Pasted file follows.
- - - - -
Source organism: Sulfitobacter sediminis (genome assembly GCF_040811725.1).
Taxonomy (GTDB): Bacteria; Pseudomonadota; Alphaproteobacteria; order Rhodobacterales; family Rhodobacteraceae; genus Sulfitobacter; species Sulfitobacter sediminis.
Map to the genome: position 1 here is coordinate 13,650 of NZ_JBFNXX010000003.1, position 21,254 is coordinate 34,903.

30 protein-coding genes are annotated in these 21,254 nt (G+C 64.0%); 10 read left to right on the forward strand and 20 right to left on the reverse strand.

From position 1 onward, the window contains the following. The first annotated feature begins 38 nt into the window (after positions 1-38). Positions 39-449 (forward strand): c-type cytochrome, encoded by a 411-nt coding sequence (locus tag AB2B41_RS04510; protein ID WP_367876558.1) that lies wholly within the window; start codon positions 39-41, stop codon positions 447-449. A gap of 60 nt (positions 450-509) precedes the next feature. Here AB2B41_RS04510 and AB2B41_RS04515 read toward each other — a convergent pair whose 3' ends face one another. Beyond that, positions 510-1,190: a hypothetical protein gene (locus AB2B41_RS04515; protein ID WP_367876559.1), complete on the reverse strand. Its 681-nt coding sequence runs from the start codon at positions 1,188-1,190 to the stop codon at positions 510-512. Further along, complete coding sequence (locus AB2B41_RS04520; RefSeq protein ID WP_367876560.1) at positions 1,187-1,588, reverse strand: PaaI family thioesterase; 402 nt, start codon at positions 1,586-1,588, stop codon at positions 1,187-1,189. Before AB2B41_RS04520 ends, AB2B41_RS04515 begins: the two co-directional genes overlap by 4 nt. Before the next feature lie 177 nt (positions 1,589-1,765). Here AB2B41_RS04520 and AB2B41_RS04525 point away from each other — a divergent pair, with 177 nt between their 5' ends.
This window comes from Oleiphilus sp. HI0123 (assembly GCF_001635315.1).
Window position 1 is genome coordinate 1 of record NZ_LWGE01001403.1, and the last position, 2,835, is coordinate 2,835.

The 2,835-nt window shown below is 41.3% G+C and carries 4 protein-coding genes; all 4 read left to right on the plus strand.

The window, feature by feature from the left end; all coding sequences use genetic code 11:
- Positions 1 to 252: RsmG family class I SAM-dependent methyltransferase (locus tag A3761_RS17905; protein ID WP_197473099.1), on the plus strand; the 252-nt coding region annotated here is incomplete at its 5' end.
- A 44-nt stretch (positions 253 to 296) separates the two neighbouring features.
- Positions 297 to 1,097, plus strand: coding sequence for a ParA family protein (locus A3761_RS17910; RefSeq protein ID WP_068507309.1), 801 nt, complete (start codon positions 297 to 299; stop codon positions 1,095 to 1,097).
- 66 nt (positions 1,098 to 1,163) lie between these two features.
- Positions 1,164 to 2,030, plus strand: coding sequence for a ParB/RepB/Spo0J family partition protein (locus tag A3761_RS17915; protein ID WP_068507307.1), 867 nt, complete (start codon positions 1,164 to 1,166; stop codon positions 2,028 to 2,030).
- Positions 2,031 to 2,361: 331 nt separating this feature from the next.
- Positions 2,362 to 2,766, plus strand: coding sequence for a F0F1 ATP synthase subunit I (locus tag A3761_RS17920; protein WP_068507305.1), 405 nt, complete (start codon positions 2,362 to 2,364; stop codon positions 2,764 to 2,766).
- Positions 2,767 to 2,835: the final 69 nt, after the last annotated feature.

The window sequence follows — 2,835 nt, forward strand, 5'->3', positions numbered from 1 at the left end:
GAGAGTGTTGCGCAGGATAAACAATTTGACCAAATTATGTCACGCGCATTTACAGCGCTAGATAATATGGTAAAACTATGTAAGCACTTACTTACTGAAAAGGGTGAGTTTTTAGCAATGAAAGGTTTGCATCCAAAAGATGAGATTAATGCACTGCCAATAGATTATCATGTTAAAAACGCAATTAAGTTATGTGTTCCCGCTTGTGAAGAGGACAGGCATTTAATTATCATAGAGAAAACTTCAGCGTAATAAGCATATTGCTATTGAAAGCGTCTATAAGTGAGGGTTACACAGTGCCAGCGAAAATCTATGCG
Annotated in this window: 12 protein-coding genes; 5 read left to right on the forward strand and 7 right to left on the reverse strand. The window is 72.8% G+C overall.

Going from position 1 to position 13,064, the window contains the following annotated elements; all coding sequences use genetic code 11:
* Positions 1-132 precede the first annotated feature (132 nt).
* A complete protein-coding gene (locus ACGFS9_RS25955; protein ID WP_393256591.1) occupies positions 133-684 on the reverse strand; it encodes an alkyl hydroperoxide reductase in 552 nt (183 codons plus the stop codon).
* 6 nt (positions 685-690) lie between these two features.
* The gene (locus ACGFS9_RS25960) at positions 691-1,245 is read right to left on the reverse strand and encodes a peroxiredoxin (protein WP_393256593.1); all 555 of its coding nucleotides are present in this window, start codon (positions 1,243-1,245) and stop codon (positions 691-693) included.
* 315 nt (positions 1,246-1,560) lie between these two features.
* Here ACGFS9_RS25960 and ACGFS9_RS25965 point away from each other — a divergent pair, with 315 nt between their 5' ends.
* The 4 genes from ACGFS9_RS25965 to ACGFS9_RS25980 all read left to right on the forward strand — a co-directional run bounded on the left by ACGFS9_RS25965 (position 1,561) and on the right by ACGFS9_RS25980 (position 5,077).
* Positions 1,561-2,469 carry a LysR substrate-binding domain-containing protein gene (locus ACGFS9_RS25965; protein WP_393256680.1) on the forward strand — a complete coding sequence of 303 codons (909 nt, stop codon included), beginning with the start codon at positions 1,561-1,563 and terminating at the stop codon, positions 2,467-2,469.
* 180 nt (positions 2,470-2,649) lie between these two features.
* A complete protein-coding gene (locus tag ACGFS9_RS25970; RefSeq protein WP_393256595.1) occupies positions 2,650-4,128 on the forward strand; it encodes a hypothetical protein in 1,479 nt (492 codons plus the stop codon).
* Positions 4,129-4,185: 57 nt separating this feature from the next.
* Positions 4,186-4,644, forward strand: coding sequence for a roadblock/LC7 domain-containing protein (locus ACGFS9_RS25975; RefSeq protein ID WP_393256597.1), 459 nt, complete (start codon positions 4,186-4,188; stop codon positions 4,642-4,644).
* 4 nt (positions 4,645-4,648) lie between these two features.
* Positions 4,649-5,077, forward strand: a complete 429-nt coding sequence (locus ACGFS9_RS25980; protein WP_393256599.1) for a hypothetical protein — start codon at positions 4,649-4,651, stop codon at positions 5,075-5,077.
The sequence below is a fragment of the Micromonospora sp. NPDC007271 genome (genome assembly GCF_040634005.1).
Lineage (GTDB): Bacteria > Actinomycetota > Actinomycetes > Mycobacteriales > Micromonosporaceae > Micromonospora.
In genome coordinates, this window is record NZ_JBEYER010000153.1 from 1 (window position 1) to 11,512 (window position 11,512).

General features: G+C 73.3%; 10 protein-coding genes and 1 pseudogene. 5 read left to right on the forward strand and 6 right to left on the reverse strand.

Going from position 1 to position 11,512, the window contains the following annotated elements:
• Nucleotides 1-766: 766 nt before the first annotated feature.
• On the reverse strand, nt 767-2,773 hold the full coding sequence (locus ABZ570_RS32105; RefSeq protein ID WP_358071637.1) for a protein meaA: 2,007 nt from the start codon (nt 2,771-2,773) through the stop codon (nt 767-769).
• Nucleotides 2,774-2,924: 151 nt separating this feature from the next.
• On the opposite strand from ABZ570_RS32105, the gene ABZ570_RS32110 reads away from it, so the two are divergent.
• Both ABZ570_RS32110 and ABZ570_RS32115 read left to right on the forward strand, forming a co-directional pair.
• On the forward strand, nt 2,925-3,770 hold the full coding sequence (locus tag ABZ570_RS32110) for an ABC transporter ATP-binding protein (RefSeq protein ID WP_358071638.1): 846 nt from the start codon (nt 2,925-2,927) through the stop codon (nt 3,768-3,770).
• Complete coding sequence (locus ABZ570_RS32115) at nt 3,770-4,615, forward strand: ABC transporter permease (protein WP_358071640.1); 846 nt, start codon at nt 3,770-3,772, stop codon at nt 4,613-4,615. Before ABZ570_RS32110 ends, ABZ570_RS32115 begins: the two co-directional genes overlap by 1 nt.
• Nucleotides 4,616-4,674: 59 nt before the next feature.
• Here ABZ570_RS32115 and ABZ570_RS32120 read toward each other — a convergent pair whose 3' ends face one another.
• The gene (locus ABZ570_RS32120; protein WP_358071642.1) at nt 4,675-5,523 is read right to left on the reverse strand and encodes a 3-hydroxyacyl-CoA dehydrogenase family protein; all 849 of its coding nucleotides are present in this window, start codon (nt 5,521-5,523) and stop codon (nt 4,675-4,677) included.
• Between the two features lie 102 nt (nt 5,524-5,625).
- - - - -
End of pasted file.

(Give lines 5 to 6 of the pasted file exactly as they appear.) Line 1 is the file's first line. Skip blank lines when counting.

From position 1 onward, the window contains the following. The first annotated feature begins 38 nt into the window (after positions 1-38). Positions 39-449 (forward strand): c-type cytochrome, encoded by a 411-nt coding sequence (locus tag AB2B41_RS04510; protein ID WP_367876558.1) that lies wholly within the window; start codon positions 39-41, stop codon positions 447-449. A gap of 60 nt (positions 450-509) precedes the next feature. Here AB2B41_RS04510 and AB2B41_RS04515 read toward each other — a convergent pair whose 3' ends face one another. Beyond that, positions 510-1,190: a hypothetical protein gene (locus AB2B41_RS04515; protein ID WP_367876559.1), complete on the reverse strand. Its 681-nt coding sequence runs from the start codon at positions 1,188-1,190 to the stop codon at positions 510-512. Further along, complete coding sequence (locus AB2B41_RS04520; RefSeq protein ID WP_367876560.1) at positions 1,187-1,588, reverse strand: PaaI family thioesterase; 402 nt, start codon at positions 1,586-1,588, stop codon at positions 1,187-1,189. Before AB2B41_RS04520 ends, AB2B41_RS04515 begins: the two co-directional genes overlap by 4 nt. Before the next feature lie 177 nt (positions 1,589-1,765). Here AB2B41_RS04520 and AB2B41_RS04525 point away from each other — a divergent pair, with 177 nt between their 5' ends.
This window comes from Oleiphilus sp. HI0123 (assembly GCF_001635315.1).